The Project Manager’s Dilemma and other Triangles
When I started out in project management, my first mentor taught me about the mislabelled “Project Manager’s Dilemma”. He used to summarise it as being able to deliver a project or product quickly, cheaply or of high quality… but I could only pick two.
Of course, this was a magnificent over-simplification of the project manager’s priorities, but it did provide a basis for discussing different priorities with the project’s budget holder and other stakeholders.
As my career in project management expanded to include managing technology-driven change programmes, along with thousands of others I was taught that business change involved a different type of challenge as we can only succeed if we transform the processes that the people use the technology to support, and that is more complex and challenging than just delivering new technology.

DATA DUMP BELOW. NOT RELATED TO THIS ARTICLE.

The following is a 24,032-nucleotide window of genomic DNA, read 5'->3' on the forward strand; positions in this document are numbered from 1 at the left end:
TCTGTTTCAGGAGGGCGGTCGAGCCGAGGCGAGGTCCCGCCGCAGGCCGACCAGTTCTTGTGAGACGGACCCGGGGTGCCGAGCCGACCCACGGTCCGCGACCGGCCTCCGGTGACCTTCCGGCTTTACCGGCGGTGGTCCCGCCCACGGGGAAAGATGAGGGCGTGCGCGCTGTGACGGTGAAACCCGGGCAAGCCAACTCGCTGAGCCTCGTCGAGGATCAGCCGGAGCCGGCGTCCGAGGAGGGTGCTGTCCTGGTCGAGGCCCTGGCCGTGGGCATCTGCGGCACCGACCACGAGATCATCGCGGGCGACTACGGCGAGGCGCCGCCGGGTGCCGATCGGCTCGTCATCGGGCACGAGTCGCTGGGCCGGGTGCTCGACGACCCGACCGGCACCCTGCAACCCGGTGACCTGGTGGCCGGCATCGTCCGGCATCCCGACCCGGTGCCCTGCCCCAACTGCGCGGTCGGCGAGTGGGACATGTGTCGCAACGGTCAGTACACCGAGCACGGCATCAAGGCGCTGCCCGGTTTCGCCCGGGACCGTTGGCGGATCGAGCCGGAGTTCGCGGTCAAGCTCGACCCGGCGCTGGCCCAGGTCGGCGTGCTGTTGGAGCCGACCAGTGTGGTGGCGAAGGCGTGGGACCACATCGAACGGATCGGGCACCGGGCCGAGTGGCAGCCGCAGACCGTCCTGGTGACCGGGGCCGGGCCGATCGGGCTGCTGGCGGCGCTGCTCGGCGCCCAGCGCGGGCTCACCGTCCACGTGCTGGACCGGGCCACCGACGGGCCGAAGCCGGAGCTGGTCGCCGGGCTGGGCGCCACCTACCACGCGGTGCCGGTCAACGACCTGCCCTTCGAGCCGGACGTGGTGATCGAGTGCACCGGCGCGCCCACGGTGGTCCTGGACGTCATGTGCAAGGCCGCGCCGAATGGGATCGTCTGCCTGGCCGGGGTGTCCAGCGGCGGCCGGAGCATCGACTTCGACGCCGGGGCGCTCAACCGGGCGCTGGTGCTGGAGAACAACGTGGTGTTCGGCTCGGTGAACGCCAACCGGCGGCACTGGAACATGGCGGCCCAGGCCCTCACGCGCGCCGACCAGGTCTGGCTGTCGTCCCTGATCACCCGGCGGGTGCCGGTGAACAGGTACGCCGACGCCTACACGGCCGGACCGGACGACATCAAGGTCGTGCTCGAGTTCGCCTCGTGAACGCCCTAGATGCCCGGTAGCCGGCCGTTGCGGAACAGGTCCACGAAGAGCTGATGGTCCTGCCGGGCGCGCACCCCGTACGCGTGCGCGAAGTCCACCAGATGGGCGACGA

More recently, as I opted to specialise in cybersecurity, I was confronted with yet another set of three criteria to balance with the CIA triumvirate. It continues to surprise me that in our industry, I still observe confidentiality getting a consistently higher priority than either integrity or availability, but that is probable a discussion for another day.
My own interpretation of this set of objectives is that the right information needs to be available (only) to the right people, where and when they need it, in a format they can use and must at the same time be demonstrably accurate and reliable. Which is a bit of a mouthful I know.
Balancing these nine different and sometimes contradictory objectives is never going to be easy, and nobody ever claimed it would be. Is it even possible to articulate the correct balance between, for example, data integrity and the impact of change on people? Is there some kind of three-dimensional matrix we need to understand and master to be effective for all stakeholders in our endeavours?